During our Food in a minute social function in MT Albert Baptist Church, the organisers paid very close attention to the decor and presentation. My friend W displayed his Dutch candle sticks and shoe, and his collection of tropical fruits (artistic ones) .
Thanks W for sharing. In another post, I will write on some of the fruits, especially the Indonesian fruit Salak which people in Singapore call the snake skin fruit. In Sarawak, we call it the rattan fruit. It is known to cure kidney problems.
Friday, March 13, 2009
This is for Kate who likes a sneak peek of the wedding photos. The wedding was thirty years ago this year. This is a sneak. As the photographer was my brother Charles sneaking around taking the photos. The official photographer took other pix which are still in my album and I didn't scan them. Now I don't have a scanner. You can see a pix of my wedding cake
The wedding train was very very long. The dress was loaned to me by a Samoan friend. The Samoa custom for weddings is when a girl gets married, she is given many wedding dresses by her aunties. She doesn't wear all of them. I got to wear free of charge a brand new wedding dress.
It was summer, and the grass was pretty dry.
The buildings are the back are Auckland University. You can see parts of Old Arts Building.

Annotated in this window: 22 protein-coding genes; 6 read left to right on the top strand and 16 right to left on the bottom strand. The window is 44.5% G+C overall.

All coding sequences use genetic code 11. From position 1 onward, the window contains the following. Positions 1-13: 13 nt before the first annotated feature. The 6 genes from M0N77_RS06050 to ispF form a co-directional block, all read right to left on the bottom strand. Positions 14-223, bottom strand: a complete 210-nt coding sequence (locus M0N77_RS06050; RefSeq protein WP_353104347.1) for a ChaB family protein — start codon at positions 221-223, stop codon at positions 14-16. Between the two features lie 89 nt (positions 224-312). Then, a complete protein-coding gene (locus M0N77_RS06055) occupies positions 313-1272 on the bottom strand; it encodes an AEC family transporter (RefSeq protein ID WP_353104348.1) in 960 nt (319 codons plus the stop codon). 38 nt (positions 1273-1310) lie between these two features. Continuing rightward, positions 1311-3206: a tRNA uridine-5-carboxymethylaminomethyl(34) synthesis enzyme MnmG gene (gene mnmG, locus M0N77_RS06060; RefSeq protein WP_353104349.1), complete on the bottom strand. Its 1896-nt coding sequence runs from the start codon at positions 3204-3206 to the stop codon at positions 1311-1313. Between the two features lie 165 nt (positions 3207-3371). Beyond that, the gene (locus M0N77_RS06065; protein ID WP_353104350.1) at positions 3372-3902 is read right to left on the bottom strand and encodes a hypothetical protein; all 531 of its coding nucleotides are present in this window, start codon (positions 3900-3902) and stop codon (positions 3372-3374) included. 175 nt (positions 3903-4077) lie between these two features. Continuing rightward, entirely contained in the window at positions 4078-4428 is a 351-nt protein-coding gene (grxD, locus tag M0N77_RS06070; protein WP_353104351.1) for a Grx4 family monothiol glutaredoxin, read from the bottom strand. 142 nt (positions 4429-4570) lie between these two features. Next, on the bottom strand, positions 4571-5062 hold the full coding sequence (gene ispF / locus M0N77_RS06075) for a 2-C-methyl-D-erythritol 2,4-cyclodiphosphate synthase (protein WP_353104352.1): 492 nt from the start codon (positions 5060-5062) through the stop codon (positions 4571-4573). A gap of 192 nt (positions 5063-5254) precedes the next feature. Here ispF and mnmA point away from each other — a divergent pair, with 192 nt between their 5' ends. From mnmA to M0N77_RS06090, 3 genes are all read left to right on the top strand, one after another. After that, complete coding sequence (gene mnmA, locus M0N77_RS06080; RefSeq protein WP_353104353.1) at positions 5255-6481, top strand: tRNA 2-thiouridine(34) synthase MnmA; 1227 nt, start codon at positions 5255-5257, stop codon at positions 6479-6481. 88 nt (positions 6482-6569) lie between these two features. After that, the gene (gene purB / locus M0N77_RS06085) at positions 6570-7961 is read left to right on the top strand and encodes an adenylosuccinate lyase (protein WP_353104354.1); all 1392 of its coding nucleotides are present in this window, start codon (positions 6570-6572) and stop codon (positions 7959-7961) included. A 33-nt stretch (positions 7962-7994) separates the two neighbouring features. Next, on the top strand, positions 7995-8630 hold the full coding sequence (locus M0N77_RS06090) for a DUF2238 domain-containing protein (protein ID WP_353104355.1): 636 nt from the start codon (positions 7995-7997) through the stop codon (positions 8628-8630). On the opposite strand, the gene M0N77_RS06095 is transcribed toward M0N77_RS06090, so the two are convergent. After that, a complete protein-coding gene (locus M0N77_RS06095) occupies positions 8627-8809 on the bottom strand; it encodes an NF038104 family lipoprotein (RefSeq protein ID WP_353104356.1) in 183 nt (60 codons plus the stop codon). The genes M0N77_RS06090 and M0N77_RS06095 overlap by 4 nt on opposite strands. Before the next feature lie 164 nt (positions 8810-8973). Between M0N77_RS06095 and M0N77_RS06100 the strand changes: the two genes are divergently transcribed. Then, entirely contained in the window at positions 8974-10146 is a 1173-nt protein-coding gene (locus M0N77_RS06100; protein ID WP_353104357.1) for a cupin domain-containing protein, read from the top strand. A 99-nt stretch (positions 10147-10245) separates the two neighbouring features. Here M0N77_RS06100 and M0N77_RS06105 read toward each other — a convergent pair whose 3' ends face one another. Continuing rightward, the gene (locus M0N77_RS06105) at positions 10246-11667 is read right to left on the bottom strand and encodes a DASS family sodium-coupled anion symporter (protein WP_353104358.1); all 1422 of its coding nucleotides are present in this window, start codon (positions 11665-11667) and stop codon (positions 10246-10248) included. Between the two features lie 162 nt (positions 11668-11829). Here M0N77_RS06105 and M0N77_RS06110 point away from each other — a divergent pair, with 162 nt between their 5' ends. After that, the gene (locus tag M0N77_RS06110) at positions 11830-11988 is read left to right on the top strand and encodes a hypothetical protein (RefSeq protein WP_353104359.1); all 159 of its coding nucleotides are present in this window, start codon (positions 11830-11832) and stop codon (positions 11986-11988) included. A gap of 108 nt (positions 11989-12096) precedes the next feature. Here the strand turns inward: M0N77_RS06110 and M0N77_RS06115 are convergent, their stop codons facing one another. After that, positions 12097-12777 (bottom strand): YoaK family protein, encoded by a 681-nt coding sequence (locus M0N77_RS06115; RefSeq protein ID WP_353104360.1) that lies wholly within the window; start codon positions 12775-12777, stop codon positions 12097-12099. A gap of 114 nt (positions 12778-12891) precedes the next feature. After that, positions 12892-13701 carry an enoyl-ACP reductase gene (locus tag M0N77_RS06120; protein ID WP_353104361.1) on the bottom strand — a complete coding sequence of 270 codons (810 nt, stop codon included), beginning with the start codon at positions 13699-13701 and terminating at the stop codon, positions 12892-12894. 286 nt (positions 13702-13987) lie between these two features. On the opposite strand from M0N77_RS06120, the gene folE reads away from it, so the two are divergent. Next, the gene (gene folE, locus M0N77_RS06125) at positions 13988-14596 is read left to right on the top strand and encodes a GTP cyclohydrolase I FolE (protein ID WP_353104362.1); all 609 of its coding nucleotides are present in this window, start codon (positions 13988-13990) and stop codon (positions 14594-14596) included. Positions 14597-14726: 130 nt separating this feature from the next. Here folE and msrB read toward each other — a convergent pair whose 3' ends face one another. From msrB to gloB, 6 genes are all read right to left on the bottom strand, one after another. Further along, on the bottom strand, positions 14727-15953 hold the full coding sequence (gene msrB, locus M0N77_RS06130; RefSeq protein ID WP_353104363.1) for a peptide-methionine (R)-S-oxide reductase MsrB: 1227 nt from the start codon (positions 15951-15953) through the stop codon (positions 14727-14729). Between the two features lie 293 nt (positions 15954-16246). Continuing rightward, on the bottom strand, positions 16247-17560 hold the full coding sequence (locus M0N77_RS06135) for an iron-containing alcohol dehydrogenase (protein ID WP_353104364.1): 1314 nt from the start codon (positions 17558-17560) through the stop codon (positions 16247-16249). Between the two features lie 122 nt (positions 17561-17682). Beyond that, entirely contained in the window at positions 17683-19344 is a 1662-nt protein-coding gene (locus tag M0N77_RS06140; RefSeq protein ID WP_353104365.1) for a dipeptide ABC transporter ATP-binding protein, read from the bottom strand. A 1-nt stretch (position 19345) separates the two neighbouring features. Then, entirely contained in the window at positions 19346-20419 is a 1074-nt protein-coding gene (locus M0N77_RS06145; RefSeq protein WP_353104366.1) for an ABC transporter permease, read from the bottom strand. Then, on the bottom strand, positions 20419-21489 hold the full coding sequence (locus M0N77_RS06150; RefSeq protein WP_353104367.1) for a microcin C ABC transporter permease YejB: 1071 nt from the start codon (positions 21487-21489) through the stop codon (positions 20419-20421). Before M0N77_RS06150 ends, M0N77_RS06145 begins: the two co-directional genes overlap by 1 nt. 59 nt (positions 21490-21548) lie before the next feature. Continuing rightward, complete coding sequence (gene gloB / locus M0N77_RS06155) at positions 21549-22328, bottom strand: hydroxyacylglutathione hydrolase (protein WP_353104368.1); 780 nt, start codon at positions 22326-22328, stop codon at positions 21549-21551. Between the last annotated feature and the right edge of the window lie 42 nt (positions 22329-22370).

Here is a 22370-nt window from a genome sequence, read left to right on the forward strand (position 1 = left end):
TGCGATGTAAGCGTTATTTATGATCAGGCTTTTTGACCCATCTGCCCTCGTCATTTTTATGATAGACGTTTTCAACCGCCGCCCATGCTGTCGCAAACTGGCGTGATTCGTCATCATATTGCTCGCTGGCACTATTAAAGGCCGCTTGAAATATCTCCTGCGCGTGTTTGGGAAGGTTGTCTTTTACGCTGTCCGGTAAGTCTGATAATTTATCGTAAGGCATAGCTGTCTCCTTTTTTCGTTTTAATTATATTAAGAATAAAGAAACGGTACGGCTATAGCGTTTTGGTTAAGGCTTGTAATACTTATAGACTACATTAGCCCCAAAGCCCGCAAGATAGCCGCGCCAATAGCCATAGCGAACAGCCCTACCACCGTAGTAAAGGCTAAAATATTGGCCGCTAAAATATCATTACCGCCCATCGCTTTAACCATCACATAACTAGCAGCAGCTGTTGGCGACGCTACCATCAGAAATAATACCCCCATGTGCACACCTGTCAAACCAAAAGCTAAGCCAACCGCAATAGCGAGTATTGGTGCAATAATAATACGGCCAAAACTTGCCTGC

In 1978, I used to spend my lunch time during the warmer months in Albert Park. The students of Auckland University were and still are very lucky to have a beauitful park adjacent to the campus. They frequently change the flowers in the clock.
We took our wedding photos near by. So you can imagine why this is another of my favourite place of Auckland.
This park has an important history. Please click on link if you are interested.
Tuesday, March 10, 2009
On the sea bed lies lots of marine animals. This is protected so nobody is allowed to take anything. There were pipis, oysters, snails, crabs, fish and so on. It was low tide yesterday morning, so we could walk on the bedbeds. We told the children to be careful and avoid disturbing as much as possible.
Do go to my other blog, http://ann-mythoughtsandphotos.blogspot.com/ to view other photos. See the amazing spider webs.
My kids in school are very lucky. We are within walking distance to two lovely beaches. Today, I went with the seniors to Walker Park, a marine reserve.
This was what we saw, large groups of Oyster Catchers. They were at the sand bank, and when we walked towards them, They took off together, making a beautiful sight to another sand bank.
Tuesday, March 3, 2009
Today, my school kids were wowed by Leni, Sam and Takumi of STRIKE.
The kids loved the energetic performance of these three guys, and so did the teachers.
Performances by STRIKE include the pre-match entertainment for the 2002 Bledisloe Cup at Jade Stadium, and the Australasian premiere of The Lord of The Rings — The Two Towers, in Wellington.
Other significant events STRIKE have performed in:
a four city extended series of performances promoting New Zealand in China
a football stadium in Mexico (to 45,000 live and televised to 26 million!)
the Kidzone Festival in Invercargill
This is it millennium celebrations in the Auckland Domain
the "100% Pure New Zealand Lifestyle" Festival in Roppongi, Tokyo.
"STRIKE were a polished professional act that connected to audiences in all cities."
"[They] used an international art form — percussion — but gave a clear New Zealand flavour through their performance uniforms, integration of Pacifica drums and rhythm, through advertising that identified them as New Zealanders, and through their association with the exhibition."